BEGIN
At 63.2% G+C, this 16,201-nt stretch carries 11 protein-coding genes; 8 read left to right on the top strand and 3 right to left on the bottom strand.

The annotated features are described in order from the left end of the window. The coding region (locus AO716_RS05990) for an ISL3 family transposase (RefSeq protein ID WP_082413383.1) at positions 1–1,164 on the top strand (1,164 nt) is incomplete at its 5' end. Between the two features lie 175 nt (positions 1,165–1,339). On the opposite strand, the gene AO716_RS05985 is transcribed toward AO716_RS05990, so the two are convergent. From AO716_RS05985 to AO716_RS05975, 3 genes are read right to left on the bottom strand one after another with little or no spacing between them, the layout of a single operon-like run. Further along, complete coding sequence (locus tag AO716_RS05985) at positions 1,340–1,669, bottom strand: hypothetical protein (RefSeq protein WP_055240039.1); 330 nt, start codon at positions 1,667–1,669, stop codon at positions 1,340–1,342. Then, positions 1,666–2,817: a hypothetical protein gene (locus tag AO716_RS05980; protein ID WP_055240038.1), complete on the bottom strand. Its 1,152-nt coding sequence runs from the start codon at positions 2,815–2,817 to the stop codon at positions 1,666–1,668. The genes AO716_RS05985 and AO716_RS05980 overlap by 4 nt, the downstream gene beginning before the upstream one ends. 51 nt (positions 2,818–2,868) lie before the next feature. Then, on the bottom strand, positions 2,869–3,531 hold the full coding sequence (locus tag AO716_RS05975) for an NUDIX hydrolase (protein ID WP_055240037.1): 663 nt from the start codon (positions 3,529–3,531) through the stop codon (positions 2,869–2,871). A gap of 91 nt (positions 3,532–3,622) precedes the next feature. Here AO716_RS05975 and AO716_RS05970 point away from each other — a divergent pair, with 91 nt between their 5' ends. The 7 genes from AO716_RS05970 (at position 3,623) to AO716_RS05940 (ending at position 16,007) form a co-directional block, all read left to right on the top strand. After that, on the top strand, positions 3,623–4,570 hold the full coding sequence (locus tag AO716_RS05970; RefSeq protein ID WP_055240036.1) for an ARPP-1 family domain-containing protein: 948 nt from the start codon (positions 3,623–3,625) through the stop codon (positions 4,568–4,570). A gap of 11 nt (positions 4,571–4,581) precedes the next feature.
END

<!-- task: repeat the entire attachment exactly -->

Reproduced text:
At 63.2% G+C, this 16,201-nt stretch carries 11 protein-coding genes; 8 read left to right on the top strand and 3 right to left on the bottom strand.

The annotated features are described in order from the left end of the window. The coding region (locus AO716_RS05990) for an ISL3 family transposase (RefSeq protein ID WP_082413383.1) at positions 1–1,164 on the top strand (1,164 nt) is incomplete at its 5' end. Between the two features lie 175 nt (positions 1,165–1,339). On the opposite strand, the gene AO716_RS05985 is transcribed toward AO716_RS05990, so the two are convergent. From AO716_RS05985 to AO716_RS05975, 3 genes are read right to left on the bottom strand one after another with little or no spacing between them, the layout of a single operon-like run. Further along, complete coding sequence (locus tag AO716_RS05985) at positions 1,340–1,669, bottom strand: hypothetical protein (RefSeq protein WP_055240039.1); 330 nt, start codon at positions 1,667–1,669, stop codon at positions 1,340–1,342. Then, positions 1,666–2,817: a hypothetical protein gene (locus tag AO716_RS05980; protein ID WP_055240038.1), complete on the bottom strand. Its 1,152-nt coding sequence runs from the start codon at positions 2,815–2,817 to the stop codon at positions 1,666–1,668. The genes AO716_RS05985 and AO716_RS05980 overlap by 4 nt, the downstream gene beginning before the upstream one ends. 51 nt (positions 2,818–2,868) lie before the next feature. Then, on the bottom strand, positions 2,869–3,531 hold the full coding sequence (locus tag AO716_RS05975) for an NUDIX hydrolase (protein ID WP_055240037.1): 663 nt from the start codon (positions 3,529–3,531) through the stop codon (positions 2,869–2,871). A gap of 91 nt (positions 3,532–3,622) precedes the next feature. Here AO716_RS05975 and AO716_RS05970 point away from each other — a divergent pair, with 91 nt between their 5' ends. The 7 genes from AO716_RS05970 (at position 3,623) to AO716_RS05940 (ending at position 16,007) form a co-directional block, all read left to right on the top strand. After that, on the top strand, positions 3,623–4,570 hold the full coding sequence (locus tag AO716_RS05970; RefSeq protein ID WP_055240036.1) for an ARPP-1 family domain-containing protein: 948 nt from the start codon (positions 3,623–3,625) through the stop codon (positions 4,568–4,570). A gap of 11 nt (positions 4,571–4,581) precedes the next feature.